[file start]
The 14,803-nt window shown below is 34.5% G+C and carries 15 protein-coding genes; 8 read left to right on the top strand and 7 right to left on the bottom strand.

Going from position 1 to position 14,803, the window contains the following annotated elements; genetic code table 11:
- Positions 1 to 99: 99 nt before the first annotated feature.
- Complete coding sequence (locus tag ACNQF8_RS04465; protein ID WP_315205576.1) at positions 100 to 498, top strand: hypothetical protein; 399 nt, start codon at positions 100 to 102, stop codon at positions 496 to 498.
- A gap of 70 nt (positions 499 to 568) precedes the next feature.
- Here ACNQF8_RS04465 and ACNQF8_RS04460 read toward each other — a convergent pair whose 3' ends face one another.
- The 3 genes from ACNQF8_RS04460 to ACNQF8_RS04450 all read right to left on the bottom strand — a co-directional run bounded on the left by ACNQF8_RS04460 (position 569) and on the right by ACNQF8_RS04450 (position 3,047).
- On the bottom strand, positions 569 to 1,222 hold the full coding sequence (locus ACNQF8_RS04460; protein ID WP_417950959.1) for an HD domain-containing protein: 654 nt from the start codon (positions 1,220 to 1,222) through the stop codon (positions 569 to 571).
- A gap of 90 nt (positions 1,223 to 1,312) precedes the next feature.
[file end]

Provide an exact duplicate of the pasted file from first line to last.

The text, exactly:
The 14,803-nt window shown below is 34.5% G+C and carries 15 protein-coding genes; 8 read left to right on the top strand and 7 right to left on the bottom strand.

Going from position 1 to position 14,803, the window contains the following annotated elements; genetic code table 11:
- Positions 1 to 99: 99 nt before the first annotated feature.
- Complete coding sequence (locus tag ACNQF8_RS04465; protein ID WP_315205576.1) at positions 100 to 498, top strand: hypothetical protein; 399 nt, start codon at positions 100 to 102, stop codon at positions 496 to 498.
- A gap of 70 nt (positions 499 to 568) precedes the next feature.
- Here ACNQF8_RS04465 and ACNQF8_RS04460 read toward each other — a convergent pair whose 3' ends face one another.
- The 3 genes from ACNQF8_RS04460 to ACNQF8_RS04450 all read right to left on the bottom strand — a co-directional run bounded on the left by ACNQF8_RS04460 (position 569) and on the right by ACNQF8_RS04450 (position 3,047).
- On the bottom strand, positions 569 to 1,222 hold the full coding sequence (locus ACNQF8_RS04460; protein ID WP_417950959.1) for an HD domain-containing protein: 654 nt from the start codon (positions 1,220 to 1,222) through the stop codon (positions 569 to 571).
- A gap of 90 nt (positions 1,223 to 1,312) precedes the next feature.